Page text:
The details of the adoption process are dependent upon each individual situation. Though it is a detail-oriented process that can take time, it often appears more difficult than it actually is. In a stepparent adoption, the following requirements must be met:

  1. Illinois Residency: For those seeking to adopt within the state of Illinois, residency is a requirement. The stepparent must be an Illinois state resident for at least six months before filing for the adoption.
  2. Absent Parent’s Consent: It is a legal requirement to have the consent of the absent parent; however, this can often be a difficult task. For those who cannot get in contact with the absent parent, exceptions can be made. A stepparent can adopt a child without the absent parent’s consent if the child has not had any substantial contact with the parent in over a year’s time.
  3. Child’s Consent: Illinois also requires the consent of the child if he or she is 14 years or older. This consent is made through the signing of a legal document.

As is the case with all legal processes, there are exceptions. Many children whose stepparents are attempting to adopt either do not know the whereabouts of their absent parent or do not know the identity of this parent. In cases such as these, prospective parents may ask the court to waive the requirement for the absentee parent’s permission. 

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Posted on in Adoption

Lombard adoption attorneyIf your spouse has a child from a previous relationship, you know how sensitive and complex issues related to parenting can be. While you may not be the child’s biological parent, it is understandable that you would wish to offer a positive, reliable adult influence for the child—not to mention an authority figure with whom the child is comfortable sharing concerns and problems. With time and effort, you are likely to find a sense of family starting to develop. In some situations, the bond becomes so strong that the stepparent is willing to take on the legal responsibilities of parenthood through the adoption process.

Is the Adoption Appropriate?

When you are thinking about a potential stepparent adoption, you must be aware that the decision to adopt affects the child as much or more than it affects you. You might ready, willing, and able to accept the duties of a legal parent, but that is not enough to make the adoption the right choice. If the child has a healthy, productive relationship with a second parent—other than your spouse—there is little reason to try to cut that parent out of the picture, and a stepparent adoption would probably not serve the best interests of the child. If, however, there is effectively no second parent or the other parent has shown to be uninterested in being a parent, your adoption might serve the child well.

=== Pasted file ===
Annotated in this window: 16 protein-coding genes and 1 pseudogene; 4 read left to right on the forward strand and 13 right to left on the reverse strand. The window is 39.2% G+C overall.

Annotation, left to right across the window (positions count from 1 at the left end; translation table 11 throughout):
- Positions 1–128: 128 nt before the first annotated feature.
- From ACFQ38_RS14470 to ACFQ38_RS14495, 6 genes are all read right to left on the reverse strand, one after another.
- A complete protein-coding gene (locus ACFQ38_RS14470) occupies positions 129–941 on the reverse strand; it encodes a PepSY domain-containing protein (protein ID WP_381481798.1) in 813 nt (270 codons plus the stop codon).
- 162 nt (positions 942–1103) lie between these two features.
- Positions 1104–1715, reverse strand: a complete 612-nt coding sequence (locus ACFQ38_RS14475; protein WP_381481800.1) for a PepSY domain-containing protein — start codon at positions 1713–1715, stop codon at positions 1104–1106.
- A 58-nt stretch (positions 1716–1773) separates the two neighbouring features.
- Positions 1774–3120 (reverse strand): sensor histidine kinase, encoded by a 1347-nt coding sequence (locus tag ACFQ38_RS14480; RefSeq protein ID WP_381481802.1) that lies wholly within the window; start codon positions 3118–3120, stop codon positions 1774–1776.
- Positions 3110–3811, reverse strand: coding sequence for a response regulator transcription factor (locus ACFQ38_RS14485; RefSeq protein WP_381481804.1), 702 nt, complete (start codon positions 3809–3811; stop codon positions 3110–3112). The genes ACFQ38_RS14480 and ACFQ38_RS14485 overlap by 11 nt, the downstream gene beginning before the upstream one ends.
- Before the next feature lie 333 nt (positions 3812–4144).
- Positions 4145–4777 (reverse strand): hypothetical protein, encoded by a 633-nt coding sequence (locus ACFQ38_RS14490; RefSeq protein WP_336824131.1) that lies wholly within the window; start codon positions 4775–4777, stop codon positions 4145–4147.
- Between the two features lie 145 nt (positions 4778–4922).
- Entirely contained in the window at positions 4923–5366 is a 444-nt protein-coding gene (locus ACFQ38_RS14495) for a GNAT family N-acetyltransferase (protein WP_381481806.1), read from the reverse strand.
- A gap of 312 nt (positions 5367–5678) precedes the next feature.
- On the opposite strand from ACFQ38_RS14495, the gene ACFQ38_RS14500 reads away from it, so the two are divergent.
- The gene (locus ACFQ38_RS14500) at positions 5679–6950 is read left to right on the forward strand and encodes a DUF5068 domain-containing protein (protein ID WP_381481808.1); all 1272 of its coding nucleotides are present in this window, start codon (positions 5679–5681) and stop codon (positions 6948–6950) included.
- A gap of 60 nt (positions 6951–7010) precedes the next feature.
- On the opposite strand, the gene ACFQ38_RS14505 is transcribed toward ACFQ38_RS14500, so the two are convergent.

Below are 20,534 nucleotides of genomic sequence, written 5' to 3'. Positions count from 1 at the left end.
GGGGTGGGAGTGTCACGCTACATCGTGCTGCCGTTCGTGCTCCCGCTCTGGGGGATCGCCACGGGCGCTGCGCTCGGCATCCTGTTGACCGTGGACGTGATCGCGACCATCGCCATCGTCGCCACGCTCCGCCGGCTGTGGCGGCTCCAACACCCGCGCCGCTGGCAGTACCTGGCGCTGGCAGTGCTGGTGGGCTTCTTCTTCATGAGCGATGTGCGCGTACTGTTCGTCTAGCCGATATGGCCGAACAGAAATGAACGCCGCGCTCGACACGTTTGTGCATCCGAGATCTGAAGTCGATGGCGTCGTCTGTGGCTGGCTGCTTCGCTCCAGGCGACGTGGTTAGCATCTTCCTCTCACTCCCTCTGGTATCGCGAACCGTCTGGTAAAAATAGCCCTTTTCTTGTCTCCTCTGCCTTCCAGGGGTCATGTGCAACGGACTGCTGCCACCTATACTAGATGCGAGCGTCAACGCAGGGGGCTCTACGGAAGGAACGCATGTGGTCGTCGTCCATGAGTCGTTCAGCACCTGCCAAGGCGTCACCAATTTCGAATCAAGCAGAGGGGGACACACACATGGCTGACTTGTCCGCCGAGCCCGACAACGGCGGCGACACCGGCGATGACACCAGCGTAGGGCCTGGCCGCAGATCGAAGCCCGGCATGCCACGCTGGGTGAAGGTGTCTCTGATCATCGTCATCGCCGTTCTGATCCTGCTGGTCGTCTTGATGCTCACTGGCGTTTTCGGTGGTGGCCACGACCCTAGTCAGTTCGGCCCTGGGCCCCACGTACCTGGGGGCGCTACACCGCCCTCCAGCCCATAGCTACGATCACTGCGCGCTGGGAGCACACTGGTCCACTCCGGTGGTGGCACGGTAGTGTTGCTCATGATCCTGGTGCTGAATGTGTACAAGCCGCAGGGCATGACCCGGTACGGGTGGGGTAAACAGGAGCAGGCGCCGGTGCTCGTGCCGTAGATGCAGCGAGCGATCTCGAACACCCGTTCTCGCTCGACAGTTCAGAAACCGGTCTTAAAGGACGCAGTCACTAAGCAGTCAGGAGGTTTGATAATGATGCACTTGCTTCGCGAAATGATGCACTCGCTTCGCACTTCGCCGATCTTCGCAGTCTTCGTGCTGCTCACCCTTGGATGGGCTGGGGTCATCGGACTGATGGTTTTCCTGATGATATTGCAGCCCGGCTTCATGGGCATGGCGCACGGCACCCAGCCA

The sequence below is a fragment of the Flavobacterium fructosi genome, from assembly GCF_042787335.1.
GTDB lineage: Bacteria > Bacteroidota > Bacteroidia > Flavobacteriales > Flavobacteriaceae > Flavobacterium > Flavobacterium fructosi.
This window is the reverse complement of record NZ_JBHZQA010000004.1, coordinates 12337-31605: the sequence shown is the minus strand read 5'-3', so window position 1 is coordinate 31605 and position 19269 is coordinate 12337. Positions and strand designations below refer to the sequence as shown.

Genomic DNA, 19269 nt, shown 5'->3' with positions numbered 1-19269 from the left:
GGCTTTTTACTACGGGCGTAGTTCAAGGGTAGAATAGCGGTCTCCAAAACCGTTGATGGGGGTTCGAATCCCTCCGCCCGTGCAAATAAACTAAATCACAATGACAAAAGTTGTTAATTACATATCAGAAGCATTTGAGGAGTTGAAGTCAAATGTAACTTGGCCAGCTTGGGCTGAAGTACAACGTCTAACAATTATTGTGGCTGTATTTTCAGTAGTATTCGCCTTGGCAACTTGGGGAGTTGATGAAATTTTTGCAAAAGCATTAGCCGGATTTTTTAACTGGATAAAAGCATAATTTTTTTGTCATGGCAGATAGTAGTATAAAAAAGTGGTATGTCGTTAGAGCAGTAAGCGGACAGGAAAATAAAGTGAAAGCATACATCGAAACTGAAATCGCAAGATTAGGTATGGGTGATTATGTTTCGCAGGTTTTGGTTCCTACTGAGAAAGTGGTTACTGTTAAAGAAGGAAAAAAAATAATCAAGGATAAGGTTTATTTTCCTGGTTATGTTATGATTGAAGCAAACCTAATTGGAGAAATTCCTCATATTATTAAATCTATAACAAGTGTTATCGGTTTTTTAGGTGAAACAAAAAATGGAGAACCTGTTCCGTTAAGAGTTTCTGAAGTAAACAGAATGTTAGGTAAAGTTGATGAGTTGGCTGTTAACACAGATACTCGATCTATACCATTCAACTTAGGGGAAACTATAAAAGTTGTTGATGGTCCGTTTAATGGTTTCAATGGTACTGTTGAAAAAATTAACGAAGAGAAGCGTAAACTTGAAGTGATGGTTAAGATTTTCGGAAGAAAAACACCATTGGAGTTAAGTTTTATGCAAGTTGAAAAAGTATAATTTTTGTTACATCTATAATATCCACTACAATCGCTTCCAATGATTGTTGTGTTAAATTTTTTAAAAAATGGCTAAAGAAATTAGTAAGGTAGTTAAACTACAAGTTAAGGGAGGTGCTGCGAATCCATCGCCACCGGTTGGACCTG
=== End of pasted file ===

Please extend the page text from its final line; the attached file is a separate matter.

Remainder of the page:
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Posted on in Adoption

Lombard family law attorneyWhile it may seem cold and impersonal to reduce family relationships to mere statistics, the numbers can hardly be disputed. The U.S. Census Bureau estimates that, thanks to increasing rates of remarriage and other factors, some 1300 new stepfamilies are formed every single day in the United States. It has become much more common and expected for a child to have a separate relationship with each parent and their respective new partners following their remarriages. In some cases, a child’s relationship with a particular stepparent becomes so strong that the stepparent may be inclined to legally adopt the child.

If you are thinking about adopting your stepchild, however, there are a number of things you will need to consider, including:

You Assume Full Parental Rights and Responsibilities

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Posted on in Adoption

stepparent adoption, Illinois law, Arlington Heights Family LawyerIn today’s world, blended families are becoming increasingly common. For some, it may be the result of a remarriage, while others are waiting longer to get married for the first time. Whatever the case, a marriage involving children from previous relationships can be both extremely challenging and very rewarding. What happens, however, when your new spouse expresses interest in pursuing the adoption of your child?

Why Adoption?

When you chose to marry your new spouse, you probably gave a great deal of thought to his suitability as a stepparent. Like most parents, you probably consider your child’s happiness and best interests in virtually every decision you make. Hopefully, the transition to a new parental situation has been a positive one for your child and his or her relationship with your spouse is becoming stronger every day. A stepparent bond does not require adoption to be effective; it is based on human interaction, trust, and mutual love.